Friday, August 7, 2009
Some Thoughts about Achieving Financial Sustainability
Guest Blogger: Marcia Bromberg, former CFO at Tulane University, the University of Wisconsin System, and Wesleyan University.
I begin with a simple premise: “The Glass is Half Full.” The recession offers an opportunity to identify base resources required to provide academic services at all levels of education. Moreover, the recession provides institutions the opportunity to assess what is needed and what isn’t in order to operate and to identify operational efficiencies and inefficiencies.
Identifying the Revenue Base. The lowest point of income from all revenue streams reached during the recession should be used as the base-line for financial planning. This low point should exclude all one-time resources such as stimulus funds, special gifts, and accounting bonuses.
Institutions should manage growth incrementally from that low point:
• For private institutions this means modifying use of endowment proceeds as endowments begin to grow again by reducing payout formulas and using longer smoothing formulas (perhaps five rather than 3 year averages). It also means modifying tuition increases by using gift proceeds and other revenue streams (more about that later) to replace tuition revenue.
• For public institutions it means negotiating with states for a new “base plus increment” model of funding where increments reflect both enrollment changes and inflationary forces but are not tied so tightly to either that the academic mission is compromised.
Efficiency of Operations or Using Analytics to Lift out of Recession. In the very short term, expenditure reductions to meet reduced revenue streams will be expedient and, often, short term in nature.
An in-depth analytical review of expenditures will help identify longer term operational efficiencies and the changes required to implement these efficiencies. This is only a first step as efficiencies must be assessed as to whether they are desirable and attainable. (Note: without institution-wide understanding and acceptance of the reason for changes and impacts of changes the best ideas can be undermined).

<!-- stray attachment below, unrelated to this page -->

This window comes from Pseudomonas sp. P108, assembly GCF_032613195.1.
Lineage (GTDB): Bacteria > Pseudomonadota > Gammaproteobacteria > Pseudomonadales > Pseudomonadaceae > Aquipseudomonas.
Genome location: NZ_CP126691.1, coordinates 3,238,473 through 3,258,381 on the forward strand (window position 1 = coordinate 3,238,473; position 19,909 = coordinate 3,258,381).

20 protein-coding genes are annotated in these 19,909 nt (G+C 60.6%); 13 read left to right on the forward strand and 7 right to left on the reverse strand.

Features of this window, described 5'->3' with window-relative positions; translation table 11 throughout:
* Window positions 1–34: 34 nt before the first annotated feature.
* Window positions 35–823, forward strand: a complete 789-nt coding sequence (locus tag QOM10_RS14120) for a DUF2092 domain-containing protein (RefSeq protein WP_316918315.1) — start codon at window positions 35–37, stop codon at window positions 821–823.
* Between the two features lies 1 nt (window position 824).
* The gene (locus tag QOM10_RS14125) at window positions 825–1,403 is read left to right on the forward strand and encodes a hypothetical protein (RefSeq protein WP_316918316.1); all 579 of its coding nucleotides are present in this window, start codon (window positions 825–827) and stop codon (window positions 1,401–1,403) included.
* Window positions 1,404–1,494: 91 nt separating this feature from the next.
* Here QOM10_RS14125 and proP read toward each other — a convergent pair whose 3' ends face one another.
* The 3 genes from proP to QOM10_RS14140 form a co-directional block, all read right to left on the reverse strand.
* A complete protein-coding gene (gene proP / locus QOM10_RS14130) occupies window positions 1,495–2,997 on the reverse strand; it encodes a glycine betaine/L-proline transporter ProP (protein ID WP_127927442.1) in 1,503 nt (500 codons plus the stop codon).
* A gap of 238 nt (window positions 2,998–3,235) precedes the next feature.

A part of any analytic review will be to measure institutional performance against industry benchmarks. This is where the opportunity lies to truly transform educational support services and take the next steps beyond the types of outsourcing begun at the end of the last century. Rather than try to just replicate the “best of breed” or adopt methods of the most efficient institutions, organizations and businesses, institutions can begin to contract with those entities to actually provide those services. Examples include: enrollment management; accounting services; endowment management; purchasing and distribution; construction services and many more. In some cases these services can be provided at a distance through use of technology. In other cases clusters of institutions can share expert personnel.
The change from a single institution providing all services to one where services are provided from a myriad of near and distant sources based upon efficiency, quality and cost will require ongoing review to ensure services continue to meet institutional needs and expectations. More and more the role of institutional staff will be to monitor and manage rather than provide services using the analytic framework developed early in the process.
New Revenue Opportunities. While moving away from a campus-based model for support services offers an opportunity for reducing costs, it also offers an opportunity for those institutions which already excel in certain service areas to become income generators by providing those services to other institutions. In some cases several institutions might pool resources to form a central service center which can expand its operations to sell those services more broadly.
As part of an analytic review of institutional strengths and weaknesses all resources should be assessed for revenue potential including physical space (campus grounds and well as buildings), academic and non-academic expertise, technology resources, and efficient services (as noted above).
The potential for exploiting revenue opportunities can expand beyond higher education to other levels of education, non-educational nonprofits and for profit businesses.